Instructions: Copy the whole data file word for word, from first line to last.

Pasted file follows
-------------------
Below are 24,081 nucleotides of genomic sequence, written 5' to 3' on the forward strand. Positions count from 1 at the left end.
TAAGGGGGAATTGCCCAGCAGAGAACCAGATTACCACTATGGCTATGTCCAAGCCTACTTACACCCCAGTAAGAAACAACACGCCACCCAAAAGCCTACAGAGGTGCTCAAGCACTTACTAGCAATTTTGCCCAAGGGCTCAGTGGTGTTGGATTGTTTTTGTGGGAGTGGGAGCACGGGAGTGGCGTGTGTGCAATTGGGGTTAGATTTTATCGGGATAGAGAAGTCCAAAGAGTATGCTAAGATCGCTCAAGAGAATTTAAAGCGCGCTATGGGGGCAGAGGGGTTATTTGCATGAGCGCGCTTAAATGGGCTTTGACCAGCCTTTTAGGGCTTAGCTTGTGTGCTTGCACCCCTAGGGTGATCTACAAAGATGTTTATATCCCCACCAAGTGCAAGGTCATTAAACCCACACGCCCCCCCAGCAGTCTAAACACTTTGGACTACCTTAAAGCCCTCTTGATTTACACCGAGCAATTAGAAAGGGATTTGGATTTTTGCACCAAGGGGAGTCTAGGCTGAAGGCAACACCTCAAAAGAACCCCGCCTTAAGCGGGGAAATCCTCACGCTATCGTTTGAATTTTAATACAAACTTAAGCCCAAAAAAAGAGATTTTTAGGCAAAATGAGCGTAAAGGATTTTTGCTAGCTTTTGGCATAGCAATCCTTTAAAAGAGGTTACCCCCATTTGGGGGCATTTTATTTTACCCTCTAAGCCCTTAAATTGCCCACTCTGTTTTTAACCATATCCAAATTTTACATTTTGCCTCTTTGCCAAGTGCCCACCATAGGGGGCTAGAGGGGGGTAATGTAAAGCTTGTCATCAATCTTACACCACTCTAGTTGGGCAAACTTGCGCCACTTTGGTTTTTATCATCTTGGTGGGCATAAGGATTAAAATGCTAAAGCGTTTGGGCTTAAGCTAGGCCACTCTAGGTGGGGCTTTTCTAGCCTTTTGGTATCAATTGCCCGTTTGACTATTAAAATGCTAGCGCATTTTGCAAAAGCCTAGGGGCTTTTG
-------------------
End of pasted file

Below are 24,081 nucleotides of genomic sequence, written 5' to 3' on the forward strand. Positions count from 1 at the left end.
TAAGGGGGAATTGCCCAGCAGAGAACCAGATTACCACTATGGCTATGTCCAAGCCTACTTACACCCCAGTAAGAAACAACACGCCACCCAAAAGCCTACAGAGGTGCTCAAGCACTTACTAGCAATTTTGCCCAAGGGCTCAGTGGTGTTGGATTGTTTTTGTGGGAGTGGGAGCACGGGAGTGGCGTGTGTGCAATTGGGGTTAGATTTTATCGGGATAGAGAAGTCCAAAGAGTATGCTAAGATCGCTCAAGAGAATTTAAAGCGCGCTATGGGGGCAGAGGGGTTATTTGCATGAGCGCGCTTAAATGGGCTTTGACCAGCCTTTTAGGGCTTAGCTTGTGTGCTTGCACCCCTAGGGTGATCTACAAAGATGTTTATATCCCCACCAAGTGCAAGGTCATTAAACCCACACGCCCCCCCAGCAGTCTAAACACTTTGGACTACCTTAAAGCCCTCTTGATTTACACCGAGCAATTAGAAAGGGATTTGGATTTTTGCACCAAGGGGAGTCTAGGCTGAAGGCAACACCTCAAAAGAACCCCGCCTTAAGCGGGGAAATCCTCACGCTATCGTTTGAATTTTAATACAAACTTAAGCCCAAAAAAAGAGATTTTTAGGCAAAATGAGCGTAAAGGATTTTTGCTAGCTTTTGGCATAGCAATCCTTTAAAAGAGGTTACCCCCATTTGGGGGCATTTTATTTTACCCTCTAAGCCCTTAAATTGCCCACTCTGTTTTTAACCATATCCAAATTTTACATTTTGCCTCTTTGCCAAGTGCCCACCATAGGGGGCTAGAGGGGGGTAATGTAAAGCTTGTCATCAATCTTACACCACTCTAGTTGGGCAAACTTGCGCCACTTTGGTTTTTATCATCTTGGTGGGCATAAGGATTAAAATGCTAAAGCGTTTGGGCTTAAGCTAGGCCACTCTAGGTGGGGCTTTTCTAGCCTTTTGGTATCAATTGCCCGTTTGACTATTAAAATGCTAGCGCATTTTGCAAAAGCCTAGGGGCTTTTG